Tempo de leitura: 5 minutos
The situation in Hong Kong is dire. Those responsible pretend its problems are not happening because they cannot face up to the reality of what they and their masters in Beijing have done. But ordinary Hongkongers and individual companies are not looking away. A massive brain drain is underway — more than 89,000 people, or 1.2% of Hong Kong’s population, have left over the last 12 months, and the U.K. government is expecting at least another 200,000 émigrés under its BNO visa scheme over the next five years.
Surveys show that a significant proportion of companies in Hong Kong are “waiting and seeing” with contingency plans at the ready. Many have already moved their data centers away from the prying eyes of the “national security” police.
Hong Kong’s strength is its financial services, and while Singapore is justifiably mooted as the alternative hub in Asia, it should not be the only one. While its internationalized corporate culture, common law system, and official use of English all hold it in good stead, it is one of the most censored countries in the world and, compared with Taiwan, socially backward. It also remains notoriously expensive and, for those with cosmopolitan tastes, rather dull.
Taiwan is ideally placed to be an alternative: it’s vibrant, safe, free, open, and a country people want to move to, not escape from. So why isn’t Taiwan seizing this chance to replace Hong Kong? Taiwan’s government, unfortunately, has been too passive in responding to its own perceived limitations — yet a solution now lies within reach.
For all its whimsical nostalgia, the reality is that Hong Kong has never been anything more than a special economic zone (SEZ) of China since 1997. Despite Chinese SEZs grabbing headlines in recent years, Taiwan was on the SEZ scene long before.
In fact, Taiwan became a pioneer in East Asian economic zones by first opening an Export Processing Zone (EPZ) in Kaohsiung in 1966, over a decade before Shenzhen became China’s first SEZ. So why not tap into this legacy and make a new physical (or even virtual) “Taiwan SEZ” now? This TSEZ could have its own laws, financial regulatory system, and governance model.
Taiwan lags behind Singapore in some key ways: its way of doing business and legal system are not as familiar to international companies, while talent and professional services are in shorter supply. Not to mention the thorny issue of English proficiency. The challenges can be overcome, though.
The best way to get a “TSEZ” up and running would be to set up a common law system for the zone while keeping Taiwan’s broader civil law system — an exact parallel of Hong Kong’s legal framework within China. That would enable Hong Kong’s laws and financial regulatory framework to be copied lock, stock, and barrel — the best way of ensuring continuity for companies that want to relocate here.
The beauty of the common law system is that legal expertise for it is available internationally, and so Taiwan could tap into that existing pool of talent too. The lack of local talent is perhaps the easiest problem to fix — Taiwan regularly tops out as one of the best places in the world for people to live in. By building a competitive financial hub, it could soon be a top destination for work too. It’s also cheaper than both Hong Kong and Singapore, and there is no stultifying political censorship here. Talent wants out of Hong Kong and Taiwan should give it a home.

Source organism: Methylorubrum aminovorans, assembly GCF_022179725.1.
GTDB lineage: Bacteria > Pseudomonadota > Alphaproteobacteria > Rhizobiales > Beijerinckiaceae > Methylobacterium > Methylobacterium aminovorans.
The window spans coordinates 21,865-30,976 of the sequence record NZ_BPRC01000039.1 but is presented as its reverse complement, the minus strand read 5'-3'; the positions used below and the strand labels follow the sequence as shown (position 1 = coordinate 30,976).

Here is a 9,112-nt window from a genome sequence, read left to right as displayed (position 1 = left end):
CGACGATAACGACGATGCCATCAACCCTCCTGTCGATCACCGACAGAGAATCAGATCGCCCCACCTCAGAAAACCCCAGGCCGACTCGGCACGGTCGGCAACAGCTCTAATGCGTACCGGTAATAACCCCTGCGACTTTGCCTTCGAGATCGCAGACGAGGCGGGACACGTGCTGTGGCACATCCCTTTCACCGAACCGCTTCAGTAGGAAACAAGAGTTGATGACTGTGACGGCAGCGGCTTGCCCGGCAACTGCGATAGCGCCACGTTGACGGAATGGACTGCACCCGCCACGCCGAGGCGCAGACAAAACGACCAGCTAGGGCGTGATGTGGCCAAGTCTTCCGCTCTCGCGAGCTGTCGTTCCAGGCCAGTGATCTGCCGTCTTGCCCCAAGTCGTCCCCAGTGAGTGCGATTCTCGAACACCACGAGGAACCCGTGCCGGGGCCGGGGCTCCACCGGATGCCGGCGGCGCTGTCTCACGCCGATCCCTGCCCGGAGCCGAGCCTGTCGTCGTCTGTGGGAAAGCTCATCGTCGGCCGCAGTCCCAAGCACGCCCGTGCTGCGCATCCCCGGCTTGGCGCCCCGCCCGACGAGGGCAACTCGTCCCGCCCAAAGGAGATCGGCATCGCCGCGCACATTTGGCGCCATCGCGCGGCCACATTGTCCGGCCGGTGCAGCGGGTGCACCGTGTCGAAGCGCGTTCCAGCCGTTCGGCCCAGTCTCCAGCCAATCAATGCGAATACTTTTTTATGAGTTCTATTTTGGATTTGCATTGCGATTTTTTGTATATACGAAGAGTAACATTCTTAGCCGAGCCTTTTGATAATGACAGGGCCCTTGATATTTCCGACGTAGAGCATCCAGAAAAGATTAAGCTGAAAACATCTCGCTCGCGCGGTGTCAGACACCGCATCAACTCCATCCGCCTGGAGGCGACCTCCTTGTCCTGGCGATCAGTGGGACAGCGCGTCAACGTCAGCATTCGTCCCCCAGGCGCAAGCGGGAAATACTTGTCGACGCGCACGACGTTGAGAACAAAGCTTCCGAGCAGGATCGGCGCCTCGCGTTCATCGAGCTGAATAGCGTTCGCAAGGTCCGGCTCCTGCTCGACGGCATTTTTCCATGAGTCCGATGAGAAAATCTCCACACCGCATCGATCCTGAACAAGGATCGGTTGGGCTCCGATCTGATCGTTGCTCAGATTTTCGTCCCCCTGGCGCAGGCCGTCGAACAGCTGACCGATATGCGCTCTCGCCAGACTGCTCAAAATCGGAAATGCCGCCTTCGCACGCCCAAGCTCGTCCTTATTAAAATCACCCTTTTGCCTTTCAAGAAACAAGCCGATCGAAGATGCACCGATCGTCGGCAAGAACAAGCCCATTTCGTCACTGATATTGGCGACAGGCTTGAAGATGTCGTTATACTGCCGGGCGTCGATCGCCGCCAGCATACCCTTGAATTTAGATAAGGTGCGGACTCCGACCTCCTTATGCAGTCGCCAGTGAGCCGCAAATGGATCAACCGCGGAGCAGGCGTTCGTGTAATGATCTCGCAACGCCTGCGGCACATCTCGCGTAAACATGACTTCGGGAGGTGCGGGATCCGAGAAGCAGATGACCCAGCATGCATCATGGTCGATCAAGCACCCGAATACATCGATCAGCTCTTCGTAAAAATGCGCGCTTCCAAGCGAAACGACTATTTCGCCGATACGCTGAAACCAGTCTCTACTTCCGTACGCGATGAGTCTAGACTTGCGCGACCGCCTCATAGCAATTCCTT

As for English, what better way of demonstrating commitment to President Tsai Ing-wen’s Bilingual 2030 Country Project than by making it a practical reality with English as the official language of the TSEZ? A TSEZ aligns perfectly with the government’s strategic aims to become a bilingual country; with a bit of political will, it can happen, and quickly too.
As with any big audacious goal like this, there are risks. One of the biggest is to avoid cannibalizing Taiwan’s existing financial services sector. That could be done by preventing the country’s residents from using the TSEZ’s services or products. If the idea of relocating to the new TSEZ is perceived by companies in Hong Kong as being too risky, the TSEZ could start by offering comprehensive outsourcing services so they could relocate bit by bit. Once one company relocates, others will follow.
Of course, a successful TSEZ might annoy China. Yet if enough Chinese park their money here, and enough global firms invest here, it would become the finance industry’s equivalent of TSMC — a geostrategic asset that helps ensure Taiwan’s survival.
Even the process of just setting up a TSEZ would massively boost the financial services sector and help diversify Taiwan’s economy. Furthermore, it would buttress the country’s position within the global system and would get decision-makers chatting about Taiwan in boardrooms and government offices around the world.
Lee Faulkner is a Fellow of the Institute and Faculty of Actuaries, the UK’s actuarial body, and has more than 30 years’ experience in the world of financial services in Asia, Europe, and Latin America. He lived in Hong Kong for 10 years and witnessed its rapid decline. Lee is a Taiwan Gold Card holder and is keen to do what he can to help Taiwan develop in the sector he knows best.